Similarly, He added, “MY BURDEN IS LIGHT.” Things are not a BURDEN to us when we do them in love.  Whether we love what we’re doing and/or we love the people for whom we are doing them, we don’t mind hard work as much. The difficulty comes in aligning our will with God’s; learning to love the things He loves in the first place and then doing the things He wants us to do in the second place.

One quick and easy method to experience a bit of Jesus’ peace is to take a short break from whatever you’re doing.  Go into what I call “record mode.”  Similar to pushing the “record” button on a camcorder, take careful note of your surroundings.  Take several seconds to indulge each of your five senses to the fullest.  Deliberately make a memory for what you’re experiencing.  If you’re deliberate, this will be a memory you’ll be able to access again, and the feelings may come back with it too.

At first, the idea is to pay attention to the details that your mind automatically filters out as unimportant.  Focusing on the details will help you to experience your situation more fully.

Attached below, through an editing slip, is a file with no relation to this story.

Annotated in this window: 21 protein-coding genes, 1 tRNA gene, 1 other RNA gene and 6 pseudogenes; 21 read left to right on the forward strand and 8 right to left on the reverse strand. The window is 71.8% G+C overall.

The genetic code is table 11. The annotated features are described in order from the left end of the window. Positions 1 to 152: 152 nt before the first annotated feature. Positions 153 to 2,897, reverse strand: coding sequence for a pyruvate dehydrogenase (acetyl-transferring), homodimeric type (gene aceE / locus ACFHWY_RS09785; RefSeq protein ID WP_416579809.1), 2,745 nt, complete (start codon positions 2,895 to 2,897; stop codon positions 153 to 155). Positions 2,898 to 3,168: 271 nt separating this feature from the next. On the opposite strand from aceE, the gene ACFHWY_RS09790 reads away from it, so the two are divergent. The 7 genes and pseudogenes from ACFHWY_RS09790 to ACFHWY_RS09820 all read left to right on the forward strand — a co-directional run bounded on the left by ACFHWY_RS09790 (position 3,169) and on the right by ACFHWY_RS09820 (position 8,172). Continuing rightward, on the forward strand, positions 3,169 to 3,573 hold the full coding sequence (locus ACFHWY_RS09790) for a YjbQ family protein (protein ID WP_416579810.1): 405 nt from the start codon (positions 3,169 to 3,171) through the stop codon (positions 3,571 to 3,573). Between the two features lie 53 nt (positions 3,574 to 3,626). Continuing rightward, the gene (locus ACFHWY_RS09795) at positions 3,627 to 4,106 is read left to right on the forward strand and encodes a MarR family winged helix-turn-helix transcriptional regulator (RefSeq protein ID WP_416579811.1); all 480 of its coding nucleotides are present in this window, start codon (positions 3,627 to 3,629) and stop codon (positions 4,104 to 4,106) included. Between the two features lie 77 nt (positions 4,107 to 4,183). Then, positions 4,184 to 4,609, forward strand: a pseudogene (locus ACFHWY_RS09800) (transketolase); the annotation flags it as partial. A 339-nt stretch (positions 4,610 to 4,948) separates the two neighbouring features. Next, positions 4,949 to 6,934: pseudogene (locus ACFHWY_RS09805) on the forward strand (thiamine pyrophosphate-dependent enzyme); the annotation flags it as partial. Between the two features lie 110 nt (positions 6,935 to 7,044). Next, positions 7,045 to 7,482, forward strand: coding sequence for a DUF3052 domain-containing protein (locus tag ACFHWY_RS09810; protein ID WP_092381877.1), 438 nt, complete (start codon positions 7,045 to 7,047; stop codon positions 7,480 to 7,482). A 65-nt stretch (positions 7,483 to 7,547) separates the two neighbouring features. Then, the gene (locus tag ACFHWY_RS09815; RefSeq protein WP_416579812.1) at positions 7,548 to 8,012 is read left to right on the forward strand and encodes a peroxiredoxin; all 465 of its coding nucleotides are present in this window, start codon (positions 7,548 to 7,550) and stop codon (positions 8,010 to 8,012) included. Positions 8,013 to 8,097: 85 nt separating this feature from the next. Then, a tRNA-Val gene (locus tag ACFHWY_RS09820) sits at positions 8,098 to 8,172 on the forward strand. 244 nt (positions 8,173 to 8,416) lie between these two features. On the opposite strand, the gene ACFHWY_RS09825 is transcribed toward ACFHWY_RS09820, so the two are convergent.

Then, when you have fixed the memory, and you feel your attention may start to wander, thank God for all the individual items you have experienced with your five senses.  This is not a complicated prayer; just a feeling of gratitude and a connection with the Spirit is what you seek.

As a result of the first two steps, you will begin to sense God’s presence in a way to which you have not been attentive to Him before.  This will give you a sense of peace.  You will experience a transcendence of the moment even though you are, paradoxically, more aware of the moment than you were before you began.  The purpose is not to empty your mind, but to fill your awareness with all the variety of the moment and surety of God’s abiding presence.  In that, you will feel His peace, know His rest, and receive a refreshing time that only He can provide.